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How Steam Injectors Work

Before the invention of internal combustion engines the hand-car was the primary vehicle used for maintaining hundreds of thousands of miles of railroad tracks. Since it is a human powered vehicle, and considering the iron construction of the vehicle, it was not a joy to ride as seen in the movies. Also, considering the additional load on these hand cars the drivers should be a muscular and lean man to save on the extra weight.

Imagine a moment that you want to pump water from atmospheric pressure to a boiler which has pressure level 10 to 15 times above the atmospheric pressure. Before the inventor of steam injector the cold water pumped to boiler by steam reciprocating pump, pumping water to the boiler. The first problem with this design is that, steam used to operate the pump discharged to the atmosphere which reduces overall efficiency of the locomotive. The second problem is that we are pumping cold water into the boiler which reduces boiler temperature. The third but not the last problem is that you have to maintain a pump which has many mowing parts.

The steam injectors solve all these problems in one simple an ingenious design. The sketch you see here is not a proportional technical drawing, it is just an animation, which puts emphasize on the injector and makes the rest of the parts such as boiler disproportionally small.

Here how a stem injector works. The steam is taken from the boiler is send to the injector with high pressure and with low velocity to the injector. This flow indicated by red background with white dots showing the direction of the flow.

The flow is the directed to the converging, diverging steam cone. In this cones converging section, the steam velocity is increased to speed of the sound. At the diverging section, the pressure further reduced and converted to the kinetic energy where steam is moving faster than the speed of the sound. By the time steam lives the cone, speed of the steam is much faster than the speed of sound, but its pressure is below the atmospheric pressure. This flow is shown with light red background.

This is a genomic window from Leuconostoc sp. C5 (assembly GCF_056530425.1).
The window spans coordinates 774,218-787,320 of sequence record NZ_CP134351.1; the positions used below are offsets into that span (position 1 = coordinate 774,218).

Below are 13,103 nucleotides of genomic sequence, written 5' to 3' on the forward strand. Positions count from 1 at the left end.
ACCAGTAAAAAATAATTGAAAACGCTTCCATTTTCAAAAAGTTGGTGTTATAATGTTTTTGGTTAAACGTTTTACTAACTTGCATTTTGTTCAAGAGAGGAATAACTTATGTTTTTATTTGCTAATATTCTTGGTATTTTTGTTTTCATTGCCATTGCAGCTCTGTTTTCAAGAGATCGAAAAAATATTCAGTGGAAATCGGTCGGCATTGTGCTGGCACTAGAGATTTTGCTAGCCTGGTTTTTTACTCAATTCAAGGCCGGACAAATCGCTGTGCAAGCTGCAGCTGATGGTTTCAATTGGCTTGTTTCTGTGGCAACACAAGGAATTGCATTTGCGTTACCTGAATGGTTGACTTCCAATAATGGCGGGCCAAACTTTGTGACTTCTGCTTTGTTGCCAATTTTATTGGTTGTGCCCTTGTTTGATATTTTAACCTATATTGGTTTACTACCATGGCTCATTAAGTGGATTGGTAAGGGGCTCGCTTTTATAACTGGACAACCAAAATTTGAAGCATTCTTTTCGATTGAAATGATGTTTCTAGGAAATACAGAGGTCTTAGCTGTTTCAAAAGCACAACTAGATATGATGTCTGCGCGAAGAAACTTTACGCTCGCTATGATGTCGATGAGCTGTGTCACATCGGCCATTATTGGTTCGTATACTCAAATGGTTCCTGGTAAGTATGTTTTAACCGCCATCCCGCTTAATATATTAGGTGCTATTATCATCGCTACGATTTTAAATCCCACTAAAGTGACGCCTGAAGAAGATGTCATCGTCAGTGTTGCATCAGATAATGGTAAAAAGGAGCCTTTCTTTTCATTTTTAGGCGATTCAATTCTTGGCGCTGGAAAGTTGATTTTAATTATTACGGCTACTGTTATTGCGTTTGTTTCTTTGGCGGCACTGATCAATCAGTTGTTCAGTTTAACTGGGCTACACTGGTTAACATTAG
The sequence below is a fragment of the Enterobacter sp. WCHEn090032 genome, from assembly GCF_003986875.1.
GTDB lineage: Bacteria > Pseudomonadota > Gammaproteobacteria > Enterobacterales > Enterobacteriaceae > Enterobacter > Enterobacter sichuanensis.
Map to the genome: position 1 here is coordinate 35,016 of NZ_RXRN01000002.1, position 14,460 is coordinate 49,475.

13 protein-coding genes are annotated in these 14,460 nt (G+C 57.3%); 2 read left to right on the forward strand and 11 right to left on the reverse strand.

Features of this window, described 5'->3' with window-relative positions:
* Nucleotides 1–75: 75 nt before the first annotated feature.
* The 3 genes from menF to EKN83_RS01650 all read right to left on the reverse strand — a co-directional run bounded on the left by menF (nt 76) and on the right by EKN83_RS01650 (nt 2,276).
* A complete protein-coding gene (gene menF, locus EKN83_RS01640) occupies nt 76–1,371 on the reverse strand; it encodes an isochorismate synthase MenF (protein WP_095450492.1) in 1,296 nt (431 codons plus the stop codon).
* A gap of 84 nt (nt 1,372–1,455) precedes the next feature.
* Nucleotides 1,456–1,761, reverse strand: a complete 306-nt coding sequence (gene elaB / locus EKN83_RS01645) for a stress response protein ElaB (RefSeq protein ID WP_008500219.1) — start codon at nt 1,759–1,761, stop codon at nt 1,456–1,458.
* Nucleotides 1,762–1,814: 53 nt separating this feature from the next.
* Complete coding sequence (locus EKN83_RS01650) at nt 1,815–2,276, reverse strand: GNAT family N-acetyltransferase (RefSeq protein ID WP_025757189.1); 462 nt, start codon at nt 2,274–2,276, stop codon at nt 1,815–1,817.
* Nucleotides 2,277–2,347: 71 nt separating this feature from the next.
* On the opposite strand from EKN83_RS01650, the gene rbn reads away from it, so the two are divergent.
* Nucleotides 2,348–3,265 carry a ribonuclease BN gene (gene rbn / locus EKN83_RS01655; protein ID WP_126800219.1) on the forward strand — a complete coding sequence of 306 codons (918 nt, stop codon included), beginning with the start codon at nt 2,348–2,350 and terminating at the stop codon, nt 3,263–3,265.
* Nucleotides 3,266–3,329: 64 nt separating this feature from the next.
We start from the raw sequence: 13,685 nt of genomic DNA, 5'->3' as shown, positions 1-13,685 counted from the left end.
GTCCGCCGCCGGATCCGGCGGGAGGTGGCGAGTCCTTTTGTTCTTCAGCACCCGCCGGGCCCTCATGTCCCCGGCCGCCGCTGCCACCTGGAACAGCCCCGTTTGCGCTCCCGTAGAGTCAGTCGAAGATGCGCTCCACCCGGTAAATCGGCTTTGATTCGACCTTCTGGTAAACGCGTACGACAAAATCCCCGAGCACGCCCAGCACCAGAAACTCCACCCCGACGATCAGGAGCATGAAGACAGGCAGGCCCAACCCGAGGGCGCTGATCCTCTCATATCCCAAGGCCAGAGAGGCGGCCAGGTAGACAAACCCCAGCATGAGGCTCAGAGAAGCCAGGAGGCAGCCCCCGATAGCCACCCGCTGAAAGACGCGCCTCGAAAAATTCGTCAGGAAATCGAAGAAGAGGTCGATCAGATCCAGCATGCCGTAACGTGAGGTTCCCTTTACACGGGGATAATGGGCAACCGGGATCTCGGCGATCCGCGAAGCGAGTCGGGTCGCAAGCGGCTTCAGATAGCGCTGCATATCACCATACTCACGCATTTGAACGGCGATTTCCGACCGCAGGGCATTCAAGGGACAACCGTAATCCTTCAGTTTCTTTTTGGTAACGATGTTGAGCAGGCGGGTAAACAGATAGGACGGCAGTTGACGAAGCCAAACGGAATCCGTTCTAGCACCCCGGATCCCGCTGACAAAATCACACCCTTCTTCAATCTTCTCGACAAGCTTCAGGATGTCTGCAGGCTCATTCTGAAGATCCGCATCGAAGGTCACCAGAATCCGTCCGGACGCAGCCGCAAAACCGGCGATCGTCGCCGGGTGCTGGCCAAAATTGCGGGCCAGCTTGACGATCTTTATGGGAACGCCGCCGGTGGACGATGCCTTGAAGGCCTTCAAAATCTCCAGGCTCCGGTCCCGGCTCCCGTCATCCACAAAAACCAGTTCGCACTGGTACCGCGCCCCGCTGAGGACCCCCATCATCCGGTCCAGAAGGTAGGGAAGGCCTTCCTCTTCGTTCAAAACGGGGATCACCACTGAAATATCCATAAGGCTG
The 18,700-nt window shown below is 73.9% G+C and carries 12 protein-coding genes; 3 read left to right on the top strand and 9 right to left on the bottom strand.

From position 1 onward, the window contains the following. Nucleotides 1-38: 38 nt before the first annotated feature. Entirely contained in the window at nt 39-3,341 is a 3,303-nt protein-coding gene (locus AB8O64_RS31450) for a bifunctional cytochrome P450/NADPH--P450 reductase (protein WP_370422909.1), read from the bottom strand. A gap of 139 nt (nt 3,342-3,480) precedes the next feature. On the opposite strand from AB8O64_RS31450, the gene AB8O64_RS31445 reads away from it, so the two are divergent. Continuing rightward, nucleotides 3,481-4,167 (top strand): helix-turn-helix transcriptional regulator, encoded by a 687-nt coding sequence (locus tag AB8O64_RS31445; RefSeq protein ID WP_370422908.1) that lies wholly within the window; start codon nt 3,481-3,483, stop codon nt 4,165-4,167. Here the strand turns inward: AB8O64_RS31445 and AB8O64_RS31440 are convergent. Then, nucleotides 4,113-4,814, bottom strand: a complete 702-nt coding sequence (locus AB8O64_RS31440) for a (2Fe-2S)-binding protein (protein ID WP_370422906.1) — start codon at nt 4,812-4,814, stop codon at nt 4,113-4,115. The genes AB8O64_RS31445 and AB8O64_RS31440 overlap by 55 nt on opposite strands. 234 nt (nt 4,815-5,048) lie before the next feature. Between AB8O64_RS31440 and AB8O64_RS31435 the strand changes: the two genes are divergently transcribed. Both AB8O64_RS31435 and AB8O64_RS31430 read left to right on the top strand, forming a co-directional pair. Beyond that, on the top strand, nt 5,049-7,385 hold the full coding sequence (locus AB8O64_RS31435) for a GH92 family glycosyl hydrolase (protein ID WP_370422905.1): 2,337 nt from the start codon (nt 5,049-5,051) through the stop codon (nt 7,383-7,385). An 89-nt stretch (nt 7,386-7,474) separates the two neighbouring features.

The low pressure created at the exit of the steam cone causes the water in the reservoir to be sucked in to this vacuum shown as blue backgrounded water flow.

The water leaving steam cone with high velocity enters to the combining cone. It is called combining cone, because the steam is also sucking large amount of water from reservoir. During this combining process, steam begin to condense and the water begin to get warmer. This mixing and condensing flow proses is show with purple background. During combining process, speed of water was increasing due to hammer effect of the steam jet, but steam was disappearing from the flow as water. Further narrowing the combining cone increases the speed of water further. This flow is show as light blue background.

The water jet living the combining cone is pushed into the delivery cone. It is called the delivery cone, because it leads the flow toward to the boiler. Before water reaching to the boiler, the flow velocity is reduced due to diverging shape of the delivery cone. Reduced speed increases the flow pressure above the boiler pressure and this allow the feed water to be delivered to the boiler. This flow is shown as sky blue background.

What lays in between combining cone and the delivery cone is overflow chamber. Adding this chamber into the steam injector was ingenuity of steam injector inventor Henri Giffard. This chamber and overflow pipe allowed the excess water to be send back to reservoir and preventing to steam injector to choke, especially when it is starting to operate the first time. It allowed the injector to operate smoothly.

Steam injectors operation will be interrupted by turning the valve shown here manually or automatically off. This will cut the steam flow to the injector, in turn, water flow from reservoir to stop. During this time, the check valve shown in here will prevent the boiler water to escape to the reservoir.